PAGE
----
By C. Julia Nelson
In a 5-1 vote, Sandy Springs City Council deferred a request to rezone property to make way for more medical offices on Johnson Ferry Road because of a traffic concern.
Duke Realty Corporation has applied to modify the zoning (O-I conditional, Office and Institutional District) to convert 170,000 square feet of office space into medical space at 1100 Johnson Ferry Rd. and to add 79 parking spots.
The major point of controversy over the project seemed to revolve around the possible installation of a traffic signal along Johnson Ferry Road, across from the adjacent Johnson Ferry Park townhome complex and at the entrance to the project, to alleviate illegal turns into the project site.
Michael Prochaska, a manager for Duke Realty, spoke on behalf of the owners, BC Center Point, LLC, advocating that upon completion of a traffic study, a traffic signal is not warranted based on current traffic patterns. He said using right-in and right-out only ingress and egress, accompanied by adequate signage, should be sufficient to resolve any traffic issues.
“The (traffic) volumes generated from the project currently work with the geography and existing traffic control can handle what we are proposing,” Prochaska said.
Mark Moore, a Sandy Springs transportation planner agreed with the findings of Duke’s study based on a second, in-house study, but said other alternatives might prove a better solution to the traffic concerns.
“Their study is methodologically sound. It was done correctly,” he said. “I saw his conclusions and took them a step further.”
Two neighbors from Johnson Ferry Park, Bryan Kovacs and Marvin Weintraub, spoke in opposition of the rezoning request based on a concern for public safety relative to increased traffic at the site. Neighbors are requesting the traffic signal be added as part of the rezoning modification requirements.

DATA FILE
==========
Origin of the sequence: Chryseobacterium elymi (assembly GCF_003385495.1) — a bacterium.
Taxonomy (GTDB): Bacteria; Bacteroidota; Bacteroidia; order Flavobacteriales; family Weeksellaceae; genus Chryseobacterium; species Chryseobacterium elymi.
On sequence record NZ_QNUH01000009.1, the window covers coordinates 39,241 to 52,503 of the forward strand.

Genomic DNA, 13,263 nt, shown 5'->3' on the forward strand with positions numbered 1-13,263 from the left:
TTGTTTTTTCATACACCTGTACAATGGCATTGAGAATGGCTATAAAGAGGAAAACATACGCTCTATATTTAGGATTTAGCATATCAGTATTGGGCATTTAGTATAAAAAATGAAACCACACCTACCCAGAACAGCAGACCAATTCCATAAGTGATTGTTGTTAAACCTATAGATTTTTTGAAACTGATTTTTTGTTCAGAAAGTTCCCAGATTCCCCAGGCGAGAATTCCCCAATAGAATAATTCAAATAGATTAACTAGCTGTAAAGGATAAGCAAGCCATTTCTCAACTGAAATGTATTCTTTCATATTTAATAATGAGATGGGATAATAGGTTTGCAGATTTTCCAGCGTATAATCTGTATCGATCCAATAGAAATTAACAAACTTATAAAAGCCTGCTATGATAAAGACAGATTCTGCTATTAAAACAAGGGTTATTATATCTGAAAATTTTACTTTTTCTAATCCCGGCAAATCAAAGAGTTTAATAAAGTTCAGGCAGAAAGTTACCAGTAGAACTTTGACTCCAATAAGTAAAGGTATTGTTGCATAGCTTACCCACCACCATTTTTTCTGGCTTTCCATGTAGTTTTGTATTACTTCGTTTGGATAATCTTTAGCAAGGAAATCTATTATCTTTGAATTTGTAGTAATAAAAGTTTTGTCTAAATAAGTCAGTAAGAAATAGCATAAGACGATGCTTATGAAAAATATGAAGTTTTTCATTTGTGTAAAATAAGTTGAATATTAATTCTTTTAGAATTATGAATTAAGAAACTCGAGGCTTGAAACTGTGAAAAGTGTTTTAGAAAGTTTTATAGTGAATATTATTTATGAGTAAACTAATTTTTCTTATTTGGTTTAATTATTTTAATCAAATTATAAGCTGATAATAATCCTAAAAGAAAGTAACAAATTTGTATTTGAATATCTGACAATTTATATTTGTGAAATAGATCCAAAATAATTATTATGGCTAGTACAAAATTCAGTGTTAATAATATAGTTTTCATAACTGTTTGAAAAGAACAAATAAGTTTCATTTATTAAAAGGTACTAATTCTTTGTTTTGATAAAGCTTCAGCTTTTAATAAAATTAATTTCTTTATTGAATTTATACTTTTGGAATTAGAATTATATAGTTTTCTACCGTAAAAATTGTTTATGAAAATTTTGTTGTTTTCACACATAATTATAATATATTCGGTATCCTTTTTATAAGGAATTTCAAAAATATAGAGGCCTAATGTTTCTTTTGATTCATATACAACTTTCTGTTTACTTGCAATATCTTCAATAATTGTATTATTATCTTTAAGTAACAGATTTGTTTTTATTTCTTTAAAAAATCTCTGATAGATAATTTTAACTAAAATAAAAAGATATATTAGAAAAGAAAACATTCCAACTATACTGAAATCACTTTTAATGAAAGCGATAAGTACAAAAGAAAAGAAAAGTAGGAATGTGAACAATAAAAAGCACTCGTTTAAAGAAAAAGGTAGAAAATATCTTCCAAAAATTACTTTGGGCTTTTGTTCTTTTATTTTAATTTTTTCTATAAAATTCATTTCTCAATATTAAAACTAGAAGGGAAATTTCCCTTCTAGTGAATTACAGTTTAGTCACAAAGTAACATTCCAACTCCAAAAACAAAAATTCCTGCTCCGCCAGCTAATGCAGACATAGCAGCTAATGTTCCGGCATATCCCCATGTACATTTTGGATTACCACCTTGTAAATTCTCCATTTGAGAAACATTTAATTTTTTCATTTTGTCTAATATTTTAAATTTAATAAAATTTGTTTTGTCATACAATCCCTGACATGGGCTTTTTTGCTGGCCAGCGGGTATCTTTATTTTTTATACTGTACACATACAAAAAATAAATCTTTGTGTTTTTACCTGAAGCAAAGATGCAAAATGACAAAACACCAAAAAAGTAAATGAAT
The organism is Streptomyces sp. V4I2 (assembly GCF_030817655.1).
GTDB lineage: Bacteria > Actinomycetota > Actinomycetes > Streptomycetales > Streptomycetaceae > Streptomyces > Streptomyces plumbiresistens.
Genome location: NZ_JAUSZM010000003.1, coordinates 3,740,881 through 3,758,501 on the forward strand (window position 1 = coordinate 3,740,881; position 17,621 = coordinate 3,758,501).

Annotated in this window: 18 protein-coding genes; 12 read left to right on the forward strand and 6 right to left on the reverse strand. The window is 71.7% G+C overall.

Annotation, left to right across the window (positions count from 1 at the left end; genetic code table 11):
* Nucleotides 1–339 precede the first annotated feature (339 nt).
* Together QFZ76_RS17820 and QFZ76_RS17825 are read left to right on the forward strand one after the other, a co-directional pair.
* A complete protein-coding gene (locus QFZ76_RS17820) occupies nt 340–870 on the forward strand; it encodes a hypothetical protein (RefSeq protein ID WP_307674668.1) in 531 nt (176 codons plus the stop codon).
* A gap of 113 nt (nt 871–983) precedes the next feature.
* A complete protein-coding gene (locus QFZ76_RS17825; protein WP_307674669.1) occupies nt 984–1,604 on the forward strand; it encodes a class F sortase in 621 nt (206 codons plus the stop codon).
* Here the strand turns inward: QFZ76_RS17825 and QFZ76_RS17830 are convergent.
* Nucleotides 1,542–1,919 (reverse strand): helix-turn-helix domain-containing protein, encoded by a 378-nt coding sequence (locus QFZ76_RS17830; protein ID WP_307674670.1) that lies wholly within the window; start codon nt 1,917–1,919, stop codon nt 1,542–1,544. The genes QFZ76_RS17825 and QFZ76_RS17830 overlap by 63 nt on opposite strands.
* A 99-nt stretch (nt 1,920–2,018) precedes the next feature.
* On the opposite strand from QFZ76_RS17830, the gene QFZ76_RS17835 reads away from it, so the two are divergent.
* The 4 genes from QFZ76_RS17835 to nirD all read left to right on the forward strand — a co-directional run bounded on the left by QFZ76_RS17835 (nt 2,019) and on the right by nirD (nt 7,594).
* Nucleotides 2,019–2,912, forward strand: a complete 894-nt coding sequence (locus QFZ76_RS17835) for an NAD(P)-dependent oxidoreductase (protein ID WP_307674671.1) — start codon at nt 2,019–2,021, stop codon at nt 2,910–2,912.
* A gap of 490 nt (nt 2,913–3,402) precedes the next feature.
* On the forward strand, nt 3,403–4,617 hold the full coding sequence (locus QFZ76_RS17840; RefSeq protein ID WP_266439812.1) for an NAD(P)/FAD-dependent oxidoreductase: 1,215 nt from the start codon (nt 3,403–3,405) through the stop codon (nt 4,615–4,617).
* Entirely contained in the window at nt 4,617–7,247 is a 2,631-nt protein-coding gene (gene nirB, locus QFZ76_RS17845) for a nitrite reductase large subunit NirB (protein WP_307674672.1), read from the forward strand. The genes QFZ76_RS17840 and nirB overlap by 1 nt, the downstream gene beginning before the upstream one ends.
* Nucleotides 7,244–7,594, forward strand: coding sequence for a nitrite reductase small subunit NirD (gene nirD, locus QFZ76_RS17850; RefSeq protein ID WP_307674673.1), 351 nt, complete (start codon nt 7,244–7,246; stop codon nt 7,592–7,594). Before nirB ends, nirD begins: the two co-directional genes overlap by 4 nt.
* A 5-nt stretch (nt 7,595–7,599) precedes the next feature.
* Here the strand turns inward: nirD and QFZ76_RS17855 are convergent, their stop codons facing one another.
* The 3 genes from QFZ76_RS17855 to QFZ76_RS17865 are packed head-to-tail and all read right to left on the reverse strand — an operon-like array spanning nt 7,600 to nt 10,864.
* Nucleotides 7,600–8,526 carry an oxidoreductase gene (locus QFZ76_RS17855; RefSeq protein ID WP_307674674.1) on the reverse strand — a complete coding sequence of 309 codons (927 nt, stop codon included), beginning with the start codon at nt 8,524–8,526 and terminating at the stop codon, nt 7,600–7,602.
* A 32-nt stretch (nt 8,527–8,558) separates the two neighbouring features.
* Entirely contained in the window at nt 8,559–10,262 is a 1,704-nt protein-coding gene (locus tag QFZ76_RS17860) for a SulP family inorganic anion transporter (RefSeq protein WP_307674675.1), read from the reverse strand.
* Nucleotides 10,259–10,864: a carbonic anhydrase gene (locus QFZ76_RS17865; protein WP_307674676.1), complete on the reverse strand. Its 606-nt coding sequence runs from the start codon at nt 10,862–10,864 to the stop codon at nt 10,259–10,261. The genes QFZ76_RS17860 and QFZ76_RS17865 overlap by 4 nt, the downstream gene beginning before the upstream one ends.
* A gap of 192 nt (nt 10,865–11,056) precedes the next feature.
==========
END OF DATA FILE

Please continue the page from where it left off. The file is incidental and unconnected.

“Left turn only and right turn only signs don’t make a difference,” Weintraub said. “This is the first time we’ve opposed a development here; the reason is safety.”
“Safety is our concern, but a traffic light is the solution,” said Kovacs, who serves as the president of the Johnson Ferry Homeowners Association. “If you approve this without a light, someone’s going to get killed.”
Council member Dianne Fries provided the opposing vote on the premise that the study presented the necessary verification to disprove the theory that a signal is needed.
“I’m not comfortable denying or deferring this (request) because of a ‘what if’ for St. Joes,” she said. “Their traffic study and our own (city staff) say it doesn’t warrant a light. Everything that (council presented as) an issue, they studied. He’s met the obligations from when it was deferred before.”
Other council members voted in favor of deferment to allow time for the developers and the city to confer with representatives of St. Joseph’s Hospital, which is located just north of the project site, and to seek out alternative solutions, such as additional ingresses and/or egresses in other locations on the site.
The cost to install the traffic signal is estimated at about $250,000.
In other business, council members:
• Awarded an $873,363 contract to Protronix Inc. for the construction of an Advanced Traffic Management Center in City Hall in addition to field cameras for linkage to the city’s web site. Protronix will develop a fiber-optic master plan for all field devices connected to the traffic center.
• Passed a resolution authorizing the installation of traffic calming devices in the Meadowbrook neighborhood with a 4-3 vote. Mayor Eva Galambos provided the tie- breaking vote; council members Fries, Jenkins and Meinzen McEnerny voted against the resolution.
• Authorized the adoption of impact fees.
• Approved a 5 percent bonus for the city manager.